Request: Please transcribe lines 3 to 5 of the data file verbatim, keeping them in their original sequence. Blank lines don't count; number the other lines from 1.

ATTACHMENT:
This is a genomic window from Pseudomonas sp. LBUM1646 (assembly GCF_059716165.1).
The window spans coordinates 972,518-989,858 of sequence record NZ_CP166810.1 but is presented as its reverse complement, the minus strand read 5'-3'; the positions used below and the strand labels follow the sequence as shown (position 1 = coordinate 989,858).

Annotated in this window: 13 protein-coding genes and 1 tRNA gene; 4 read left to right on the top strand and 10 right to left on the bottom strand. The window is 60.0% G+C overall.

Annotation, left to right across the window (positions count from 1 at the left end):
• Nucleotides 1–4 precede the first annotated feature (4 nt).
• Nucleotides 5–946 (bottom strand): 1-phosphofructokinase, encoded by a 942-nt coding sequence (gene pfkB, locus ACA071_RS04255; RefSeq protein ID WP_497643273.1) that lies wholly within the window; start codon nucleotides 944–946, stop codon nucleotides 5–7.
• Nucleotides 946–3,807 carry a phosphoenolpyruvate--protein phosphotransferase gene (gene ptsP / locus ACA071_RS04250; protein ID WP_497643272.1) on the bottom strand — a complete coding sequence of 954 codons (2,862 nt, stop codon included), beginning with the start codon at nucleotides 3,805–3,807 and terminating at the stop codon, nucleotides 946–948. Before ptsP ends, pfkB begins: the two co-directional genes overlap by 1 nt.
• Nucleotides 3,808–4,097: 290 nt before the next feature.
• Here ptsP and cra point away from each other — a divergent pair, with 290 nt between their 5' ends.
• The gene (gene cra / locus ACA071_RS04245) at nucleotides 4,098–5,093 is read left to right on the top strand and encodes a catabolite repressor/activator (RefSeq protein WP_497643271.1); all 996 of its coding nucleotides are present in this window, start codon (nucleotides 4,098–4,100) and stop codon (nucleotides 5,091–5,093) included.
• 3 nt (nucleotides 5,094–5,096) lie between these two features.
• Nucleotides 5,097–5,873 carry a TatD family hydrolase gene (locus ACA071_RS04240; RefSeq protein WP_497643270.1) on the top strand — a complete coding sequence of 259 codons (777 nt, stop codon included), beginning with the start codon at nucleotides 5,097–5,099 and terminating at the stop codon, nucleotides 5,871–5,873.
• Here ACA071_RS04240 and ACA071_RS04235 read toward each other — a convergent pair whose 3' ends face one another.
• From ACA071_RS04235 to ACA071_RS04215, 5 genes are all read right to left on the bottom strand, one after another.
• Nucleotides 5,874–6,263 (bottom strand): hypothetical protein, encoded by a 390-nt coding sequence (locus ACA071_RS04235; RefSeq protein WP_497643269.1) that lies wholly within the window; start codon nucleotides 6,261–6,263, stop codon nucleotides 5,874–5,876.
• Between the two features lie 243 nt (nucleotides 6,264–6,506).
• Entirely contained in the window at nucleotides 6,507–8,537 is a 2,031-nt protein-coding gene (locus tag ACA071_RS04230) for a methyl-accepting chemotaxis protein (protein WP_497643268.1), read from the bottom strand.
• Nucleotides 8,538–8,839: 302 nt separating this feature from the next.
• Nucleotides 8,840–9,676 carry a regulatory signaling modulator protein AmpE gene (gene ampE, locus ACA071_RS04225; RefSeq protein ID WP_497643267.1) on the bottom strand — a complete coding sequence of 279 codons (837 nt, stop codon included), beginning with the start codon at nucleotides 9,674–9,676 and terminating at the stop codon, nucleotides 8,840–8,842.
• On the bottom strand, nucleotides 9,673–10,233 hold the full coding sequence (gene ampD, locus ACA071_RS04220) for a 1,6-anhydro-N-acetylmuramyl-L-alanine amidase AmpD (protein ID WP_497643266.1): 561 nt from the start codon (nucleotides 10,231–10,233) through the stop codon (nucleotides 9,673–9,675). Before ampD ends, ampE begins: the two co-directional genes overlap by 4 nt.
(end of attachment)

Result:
Annotated in this window: 13 protein-coding genes and 1 tRNA gene; 4 read left to right on the top strand and 10 right to left on the bottom strand. The window is 60.0% G+C overall.

Annotation, left to right across the window (positions count from 1 at the left end):
• Nucleotides 1–4 precede the first annotated feature (4 nt).